If someone owes you money and you cannot get them to pay up, you may be thinking of taking them to county court, but how easy is it to make a claim? Well, surprisingly it has become much easier as the government have now enabled online claims to take place. So you can either make the claim online, or download a form. Before making a claim however, you should give the other party a chance to pay by sending a final warning letter. If that does not work, then remember that although it is easier to make a claim now, taking court action can take months and can be expensive. You will have to spend valuable time getting your case ready, there are court fees to pay, and you may have to go back to court, and pay another fee, to enforce a judgment if you win but the other side won’t pay. Plus don’t forget that the person who owes you money may be unable to pay if they’re unemployed or bankrupt, or the company has been wound up. If you’re unsure about going ahead with a claim, you should always seek legal advice.
So, to make a court claim, you can either use the Money Claim Online website or download a form. It can be quicker and easier to make the claim online, which you can do in most cases. When making a claim you should ensure that you have read the guidance notes that come with each form, and make sure you fill out the forms properly. As the court staff can’t help you, if you need free legal help and advice you can go to the Citizens Advice.
If you are owed money you can claim interest on it. This is usually 8 per cent per year. To work out the interest, follow these steps:
Step one: work out the yearly interest
- Take the amount you’re claiming for and multiply it by 0.08 (that is, 8 per cent).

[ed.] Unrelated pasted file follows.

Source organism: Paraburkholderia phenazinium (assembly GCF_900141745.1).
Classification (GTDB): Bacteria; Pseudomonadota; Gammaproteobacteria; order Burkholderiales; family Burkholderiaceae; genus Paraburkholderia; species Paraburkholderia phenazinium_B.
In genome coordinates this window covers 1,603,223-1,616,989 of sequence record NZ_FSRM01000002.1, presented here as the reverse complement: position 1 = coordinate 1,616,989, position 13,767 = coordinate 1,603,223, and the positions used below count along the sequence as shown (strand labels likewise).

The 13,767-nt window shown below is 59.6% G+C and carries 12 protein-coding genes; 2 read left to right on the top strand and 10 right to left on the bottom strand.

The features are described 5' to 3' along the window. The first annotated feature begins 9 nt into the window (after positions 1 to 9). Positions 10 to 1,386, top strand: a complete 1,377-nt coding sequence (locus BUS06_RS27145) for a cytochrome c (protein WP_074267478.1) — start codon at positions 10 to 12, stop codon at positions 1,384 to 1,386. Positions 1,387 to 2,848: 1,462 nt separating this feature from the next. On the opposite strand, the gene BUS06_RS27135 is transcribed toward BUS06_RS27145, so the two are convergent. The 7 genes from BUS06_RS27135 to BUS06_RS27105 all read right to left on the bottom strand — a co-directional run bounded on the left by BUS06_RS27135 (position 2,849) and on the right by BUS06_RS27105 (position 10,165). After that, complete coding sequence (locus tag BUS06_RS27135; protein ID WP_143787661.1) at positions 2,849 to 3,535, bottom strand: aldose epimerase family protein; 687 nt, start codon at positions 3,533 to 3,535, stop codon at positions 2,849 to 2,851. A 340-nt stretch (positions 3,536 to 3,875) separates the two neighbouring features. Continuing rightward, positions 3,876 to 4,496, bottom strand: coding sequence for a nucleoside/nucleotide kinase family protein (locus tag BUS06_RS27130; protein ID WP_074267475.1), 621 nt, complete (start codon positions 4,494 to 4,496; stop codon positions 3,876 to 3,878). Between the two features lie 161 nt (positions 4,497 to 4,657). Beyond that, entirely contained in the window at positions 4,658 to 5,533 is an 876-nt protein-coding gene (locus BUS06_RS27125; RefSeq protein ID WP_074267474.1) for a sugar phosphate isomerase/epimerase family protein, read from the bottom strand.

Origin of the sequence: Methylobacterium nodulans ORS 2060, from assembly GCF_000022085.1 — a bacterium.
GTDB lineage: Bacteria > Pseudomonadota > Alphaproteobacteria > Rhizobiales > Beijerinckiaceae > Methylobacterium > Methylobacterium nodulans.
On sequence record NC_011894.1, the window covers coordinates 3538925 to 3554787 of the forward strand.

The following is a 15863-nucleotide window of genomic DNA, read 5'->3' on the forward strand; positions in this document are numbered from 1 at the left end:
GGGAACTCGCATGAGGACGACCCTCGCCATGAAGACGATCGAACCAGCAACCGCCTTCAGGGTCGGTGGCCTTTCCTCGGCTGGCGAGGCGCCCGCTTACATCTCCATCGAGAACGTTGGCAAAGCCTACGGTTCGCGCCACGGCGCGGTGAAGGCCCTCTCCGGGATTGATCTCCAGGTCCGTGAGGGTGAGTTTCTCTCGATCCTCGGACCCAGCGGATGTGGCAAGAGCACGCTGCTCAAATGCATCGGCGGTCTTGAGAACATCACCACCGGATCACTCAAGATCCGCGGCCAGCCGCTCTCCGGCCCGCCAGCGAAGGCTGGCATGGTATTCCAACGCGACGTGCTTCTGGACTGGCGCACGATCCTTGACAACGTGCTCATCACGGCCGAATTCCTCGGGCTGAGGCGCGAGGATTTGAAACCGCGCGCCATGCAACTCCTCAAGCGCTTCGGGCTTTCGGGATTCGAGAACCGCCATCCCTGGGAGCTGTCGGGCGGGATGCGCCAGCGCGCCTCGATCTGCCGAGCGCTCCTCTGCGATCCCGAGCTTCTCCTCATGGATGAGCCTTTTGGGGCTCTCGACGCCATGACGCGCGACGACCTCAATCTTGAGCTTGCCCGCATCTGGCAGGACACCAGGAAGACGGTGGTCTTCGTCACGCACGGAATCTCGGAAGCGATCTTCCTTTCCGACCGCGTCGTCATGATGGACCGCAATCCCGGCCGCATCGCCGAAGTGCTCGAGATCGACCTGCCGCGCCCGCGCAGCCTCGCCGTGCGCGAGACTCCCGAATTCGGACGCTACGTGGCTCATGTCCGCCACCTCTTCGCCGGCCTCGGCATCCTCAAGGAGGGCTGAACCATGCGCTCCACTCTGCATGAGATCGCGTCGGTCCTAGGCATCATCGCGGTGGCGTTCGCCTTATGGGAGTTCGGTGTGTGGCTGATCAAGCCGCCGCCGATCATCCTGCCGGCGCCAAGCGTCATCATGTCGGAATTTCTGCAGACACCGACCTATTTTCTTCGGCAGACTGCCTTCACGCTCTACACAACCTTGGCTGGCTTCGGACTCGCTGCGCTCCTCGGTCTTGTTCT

- For example, if you were claiming for £1,000, the annual interest on this would be £80 (1000 x 0.08 = 80).
Step two: work out the daily interest
- Divide your yearly interest from step one by 365 (the number of days in a year).
- In the example above, you would divide £80 by 365 to get the daily interest, which would be about 22p a day (80 / 365 = 0.2192).
Step three: work out the total amount of interest
- Multiply the daily interest from step two by the number of days the debt has been owed to you.
- In the above example, after 50 days this would be £10.96 (50 x 0.2192).
If you want to make your court claim online you must pay by debit or credit card, however, you may be able to get help with your fees if you’re on means-tested benefits, like Income Support. You can check whether you get help by reading the leaflet ‘Court fees – do I need to pay them?’ The fee is based on the amount you are claiming, including interest. Using Money Claim Online will be cheaper than sending the paper form. However, you can’t use Money Claim Online if you’re getting help with your fees. If you’re claiming online you must pay by credit or debit card, and fees can’t be refunded. If you’re using the paper form, you can pay using cash, a postal order or a cheque. Cheques should be made payable to ‘HM Courts & Tribunals Service’. You may have to pay extra court fees later on – for example, if there is a court hearing.
When you’ve filled in the form you need to send it to the following address:
County Court Money Claims Centre
PO Box 527
Make sure you have kept your own copy of the form.
After you’ve made your claim the person you’re making a claim against – the ‘defendant’ – will get a copy of the claim form, and a response pack (forms and guidance notes). You will be told if the claim form and response pack is returned unopened. The claim will still be valid if the address used is the last or only known address of the defendant.